When good care isn’t emotionally driven care

Hello, folks! I am slowly getting over not matching. Slowly. I am trying to strategize for the next match. And, I’m trying to take care of myself, emotionally and physically, in the aftermath.

In the meantime, I am on my last rotation for medical school. It is a “rural selective”, which is a required elective at a rural or underserved location. I am fulfilling it at a local community health center in the women’s health department. Fun!

I am taking part in a day long orientation today. In one of the presentations, the speaker had a point on one of the slides about mandatory reporting, and included all domestic violence as falling under that category. I rose my hand and suggested that we had been trained that elder abuse and child abuse fell under that category, but other domestic violence did not. I couched that statement by saying it was controversial and I didn’t say I necessarily agreed (although I do).

One of the other attendees got very perturbed by my correction, and said I was wrong. I said I disagreed, politely. The speaker and several other attendees said they thought I was correct, and one pointed out that other vulnerable adults, such as someone with a disability, also fell under the mandatory reporting group. At the end of the speaker’s presentation, the offended woman called me out specifically, and again told me I was incorrect, but again, had nothing to back herself up other than her strong emotional response. Since this was a training on legal requirements of the job and privacy, and this population definitely would include adult victims of domestic violence, I decided to look up the law.

When I located the appropriate information, I read it out loud to the group. This nursing CEU was the first good site I found, and it had very complete information. I read this part:

Intimate Partner Abuse

Florida statute 790.24 requires healthcare providers to report gunshot or life-threatening wounds or injuries. Obviously, this does not cover the majority of injuries sustained in IPV. However, reporting suspected domestic violence without the informed consent of the victim is unethical and may cause the abuser to retaliate.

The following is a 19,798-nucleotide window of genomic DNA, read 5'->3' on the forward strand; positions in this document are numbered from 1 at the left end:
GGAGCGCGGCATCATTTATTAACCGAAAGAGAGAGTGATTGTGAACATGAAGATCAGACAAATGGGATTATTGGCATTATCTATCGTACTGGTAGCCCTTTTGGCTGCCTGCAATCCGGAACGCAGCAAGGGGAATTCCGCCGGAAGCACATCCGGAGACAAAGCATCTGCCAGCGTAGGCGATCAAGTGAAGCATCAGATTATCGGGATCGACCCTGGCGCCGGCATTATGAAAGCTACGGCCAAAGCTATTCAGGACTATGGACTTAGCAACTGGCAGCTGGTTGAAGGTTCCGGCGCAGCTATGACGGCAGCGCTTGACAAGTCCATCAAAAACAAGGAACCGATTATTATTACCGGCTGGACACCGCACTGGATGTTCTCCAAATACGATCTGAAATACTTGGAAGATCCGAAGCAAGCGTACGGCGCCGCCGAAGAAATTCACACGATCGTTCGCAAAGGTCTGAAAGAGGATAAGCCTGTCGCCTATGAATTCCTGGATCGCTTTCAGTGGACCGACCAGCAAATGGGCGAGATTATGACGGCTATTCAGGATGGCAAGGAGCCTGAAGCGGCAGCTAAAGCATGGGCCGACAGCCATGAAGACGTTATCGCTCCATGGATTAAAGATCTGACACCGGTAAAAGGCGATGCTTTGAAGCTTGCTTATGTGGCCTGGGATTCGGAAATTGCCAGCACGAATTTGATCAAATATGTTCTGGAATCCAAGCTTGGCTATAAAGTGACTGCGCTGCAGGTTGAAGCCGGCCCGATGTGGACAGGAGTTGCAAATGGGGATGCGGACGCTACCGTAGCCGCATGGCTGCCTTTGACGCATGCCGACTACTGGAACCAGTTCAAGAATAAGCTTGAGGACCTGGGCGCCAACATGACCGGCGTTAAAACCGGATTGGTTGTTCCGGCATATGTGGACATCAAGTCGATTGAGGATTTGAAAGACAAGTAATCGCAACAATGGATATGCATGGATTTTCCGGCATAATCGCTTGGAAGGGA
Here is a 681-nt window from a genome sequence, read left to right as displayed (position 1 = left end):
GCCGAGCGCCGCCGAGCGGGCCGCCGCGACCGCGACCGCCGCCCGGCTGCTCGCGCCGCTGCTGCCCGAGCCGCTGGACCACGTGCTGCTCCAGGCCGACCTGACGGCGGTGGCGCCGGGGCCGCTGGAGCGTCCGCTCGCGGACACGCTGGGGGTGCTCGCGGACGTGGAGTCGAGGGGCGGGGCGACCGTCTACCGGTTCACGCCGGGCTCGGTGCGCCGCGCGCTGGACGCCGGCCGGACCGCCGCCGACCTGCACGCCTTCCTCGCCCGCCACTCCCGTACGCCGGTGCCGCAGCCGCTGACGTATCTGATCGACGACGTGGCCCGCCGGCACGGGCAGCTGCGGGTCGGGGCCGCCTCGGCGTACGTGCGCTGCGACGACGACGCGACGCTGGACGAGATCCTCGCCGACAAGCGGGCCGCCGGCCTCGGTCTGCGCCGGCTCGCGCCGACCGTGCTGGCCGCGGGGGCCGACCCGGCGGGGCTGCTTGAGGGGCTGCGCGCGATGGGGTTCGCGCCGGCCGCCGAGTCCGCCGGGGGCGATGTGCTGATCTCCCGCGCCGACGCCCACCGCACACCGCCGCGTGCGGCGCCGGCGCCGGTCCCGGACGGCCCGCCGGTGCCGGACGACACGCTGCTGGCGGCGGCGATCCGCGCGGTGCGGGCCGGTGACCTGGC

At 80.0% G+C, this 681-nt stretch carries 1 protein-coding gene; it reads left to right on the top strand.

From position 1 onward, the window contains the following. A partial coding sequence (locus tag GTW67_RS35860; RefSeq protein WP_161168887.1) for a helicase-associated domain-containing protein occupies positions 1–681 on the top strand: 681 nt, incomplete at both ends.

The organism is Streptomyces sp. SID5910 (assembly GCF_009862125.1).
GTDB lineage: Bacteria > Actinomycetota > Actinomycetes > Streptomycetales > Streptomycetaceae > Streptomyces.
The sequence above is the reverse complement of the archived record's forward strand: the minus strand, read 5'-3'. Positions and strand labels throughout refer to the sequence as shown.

She interrupted me and said “SEE? You have to report gunshot wounds!” and I continued to read the rest of the quote. Then she angrily said “Well OF COURSE you need their informed consent!”, and I countered “Well, then that’s not mandatory reporting, is it?” She got more agitated, and started pacing the room, telling me I am saying to send these women home to get killed. I said no, and tried to explain, again, the rationale of establishing trust with the patient, many of whom are not at a place where they are ready to leave or press charges. She said she would definitely report ANY case she saw of suspected intimate partner violence, and said she didn’t want these women killed. I said that they may not press charges, and then may not trust health care practitioners again, and still get killed.

I know that IPV is a sensitive, triggering topic for many, including me. I was in a relationship with verbal and emotional abuse, and trust me, if people came on too strong about me leaving him when I wasn’t ready to, I avoided them in the future. I would not come to them when there was an incident, because I didn’t want a lecture of how it was my fault for staying. When we went over this in medical school (and I was still in my abusive relationship), one member of my small group said she was a victim of physical violence in a past relationship, and she would absolutely never press charges, she would lie to any health care practitioner or official about it, and defend him under any circumstances, when she was still in the relationship.

These victims already feel an enormous lack of control. It is not our job to control them or act for them. It is our job to be there for them on their terms. Even if it gets us emotional.

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11 Comments

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11 responses to “When good care isn’t emotionally driven care